What You Need to Know about 4D Ultrasounds

Feb 12, 2022 | 2 minutes Read

All types of ultrasounds are medical procedures, also known as scans. They involve high frequency sound waves transmitted through the body and then picked up on a screen.

During pregnancy, a device known as a transducer is used to move along the mother's abdomen and this sends sound waves via her abdomen and through her uterus. These sound waves bounce off the baby in the form of echoes. A computer picks up the echo messages and translates them onto a screen. As the baby moves and kicks, images can be seen on the ultrasound screen. These sound waves are very high in pitch and intensity and cannot be heard by the human ear.

Ultrasound is a painless and noninvasive procedure. However, as you may need to have a full bladder if you are in the early stages of your pregnancy, it can be a little uncomfortable.

What's the difference between a 3D and 4D ultrasound?

4D or four-dimensional scans build on the technology of 3D scans. The extra dimension is time. Effectively, 4D ultrasounds are moving images of your baby in real time. As your baby kicks, moves, frowns, grimaces, sucks their thumb, opens their eyes, and moves their lips, you will be able to see these movements on the scan as they are happening.

The technology associated with 4D ultrasounds makes them more expensive and they are not generally offered as part of routine obstetric services. If parents choose to have a 4D ultrasound done, they will need to pay for this procedure themselves.

3D ultrasounds are also known as elective prenatal ultrasounds. They are not designed to replace the standard 2D procedure which is commonplace obstetric procedure. Instead, they offer a more enhanced bonding experience with the unborn baby and are initiated by parents choosing to have them done, rather than a medical need.

Some parents are eager to see for themselves how their baby is growing and developing, and for this reason another name for the 4D ultrasound is a lifestyle scan.

Important information about 3D and 4D ultrasounds

Both 3D and 4D ultrasounds are not designed to replace a standard obstetric ultrasound. Many companies will not do a 3D or 4D ultrasound unless a 2D medical diagnostic ultrasound has been done first. This is to screen out any abnormalities for both the mother and her baby.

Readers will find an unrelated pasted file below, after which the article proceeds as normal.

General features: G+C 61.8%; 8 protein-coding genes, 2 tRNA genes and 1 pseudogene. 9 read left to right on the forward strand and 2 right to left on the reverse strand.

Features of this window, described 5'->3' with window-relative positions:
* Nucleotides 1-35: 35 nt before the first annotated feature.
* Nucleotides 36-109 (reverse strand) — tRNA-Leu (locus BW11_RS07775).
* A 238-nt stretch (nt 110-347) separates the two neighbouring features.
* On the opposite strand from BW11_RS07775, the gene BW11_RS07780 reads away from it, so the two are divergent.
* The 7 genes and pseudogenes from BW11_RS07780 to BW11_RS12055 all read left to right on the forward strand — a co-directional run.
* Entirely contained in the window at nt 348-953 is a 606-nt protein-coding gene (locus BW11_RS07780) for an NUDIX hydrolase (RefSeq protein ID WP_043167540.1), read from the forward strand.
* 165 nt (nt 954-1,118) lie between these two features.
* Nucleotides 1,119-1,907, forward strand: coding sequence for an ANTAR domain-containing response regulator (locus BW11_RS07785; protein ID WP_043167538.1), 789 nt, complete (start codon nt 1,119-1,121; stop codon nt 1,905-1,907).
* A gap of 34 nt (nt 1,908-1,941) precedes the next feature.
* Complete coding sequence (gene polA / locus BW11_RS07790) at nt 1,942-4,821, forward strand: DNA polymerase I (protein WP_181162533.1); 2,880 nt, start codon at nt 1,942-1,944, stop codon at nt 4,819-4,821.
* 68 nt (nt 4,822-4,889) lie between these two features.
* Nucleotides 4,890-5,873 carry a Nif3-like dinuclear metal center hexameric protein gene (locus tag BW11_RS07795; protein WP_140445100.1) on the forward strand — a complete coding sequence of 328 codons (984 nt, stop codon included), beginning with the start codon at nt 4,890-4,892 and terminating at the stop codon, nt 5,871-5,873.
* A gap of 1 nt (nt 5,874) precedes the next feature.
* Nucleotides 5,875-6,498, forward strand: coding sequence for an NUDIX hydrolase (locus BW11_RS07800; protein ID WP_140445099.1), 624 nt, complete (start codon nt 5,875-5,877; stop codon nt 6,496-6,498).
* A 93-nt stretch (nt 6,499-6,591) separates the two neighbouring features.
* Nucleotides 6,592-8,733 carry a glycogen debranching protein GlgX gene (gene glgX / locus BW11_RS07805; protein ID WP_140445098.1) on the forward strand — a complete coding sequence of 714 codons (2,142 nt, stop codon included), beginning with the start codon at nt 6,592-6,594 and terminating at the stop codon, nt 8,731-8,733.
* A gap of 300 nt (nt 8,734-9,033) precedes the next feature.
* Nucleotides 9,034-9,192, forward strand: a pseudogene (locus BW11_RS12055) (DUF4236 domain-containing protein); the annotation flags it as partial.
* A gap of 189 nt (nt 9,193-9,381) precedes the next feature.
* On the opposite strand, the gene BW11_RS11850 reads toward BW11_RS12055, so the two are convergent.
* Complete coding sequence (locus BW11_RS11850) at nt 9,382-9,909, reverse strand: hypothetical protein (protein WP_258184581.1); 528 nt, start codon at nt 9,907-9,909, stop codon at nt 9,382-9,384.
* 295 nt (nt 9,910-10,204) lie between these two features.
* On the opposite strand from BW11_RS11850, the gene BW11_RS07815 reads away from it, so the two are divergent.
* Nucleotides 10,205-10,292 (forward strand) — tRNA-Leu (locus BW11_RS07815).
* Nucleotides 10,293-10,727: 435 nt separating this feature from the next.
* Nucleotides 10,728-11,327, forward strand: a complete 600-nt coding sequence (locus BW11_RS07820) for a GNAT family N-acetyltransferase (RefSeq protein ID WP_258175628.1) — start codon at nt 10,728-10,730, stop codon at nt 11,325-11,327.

Mothers also need to be engaged with a pregnancy care provider first before having a 3D or 4D ultrasound.

How much will a 4D ultrasound cost?

If you go to a sonography clinic which is medically run, then you will be able to make a claim on at least a portion of the fee.

But if you go to a clinic which does not provide medical screening, e.g. those which do not claim to be diagnostic and are instead entertainment, then you will need to pay all costs. Ask questions about the training and expertise of the staff who are doing the scan.

Since technology has expanded and 3D and 4D scans have become readily available, there is a lot of competition in the market. Different clinics claim to provide superior and more enhanced images and their advertisements can be very enticing.

When should I have my 4D ultrasound?

There is some discrepancy between clinics around when a 3D or 4D ultrasound should be done. Many claim the optimum time is somewhere between 27 and 32 weeks of gestation, while others state between 26 and 30 weeks. A three-week window on either side of these time frames will still provide a good viewing alternative.

From 19 to 24 weeks of gestation, gender determination scans can be done. At this early stage though, the baby does not have enough fat to fill out its facial features, so the quality of the scan and images you’ll see won’t be as clear as they will be later. Waiting for just a little longer and being patient will reap a lot of benefits!

The information of this article has been reviewed by nursing experts of the Association of Women’s Health, Obstetric, & Neonatal Nurses (AWHONN). The content should not substitute medical advice from your personal healthcare provider. Please consult your healthcare provider for recommendations/diagnosis or treatment. For more advice from AWHONN nurses, visit Healthy Mom&Baby at health4mom.org.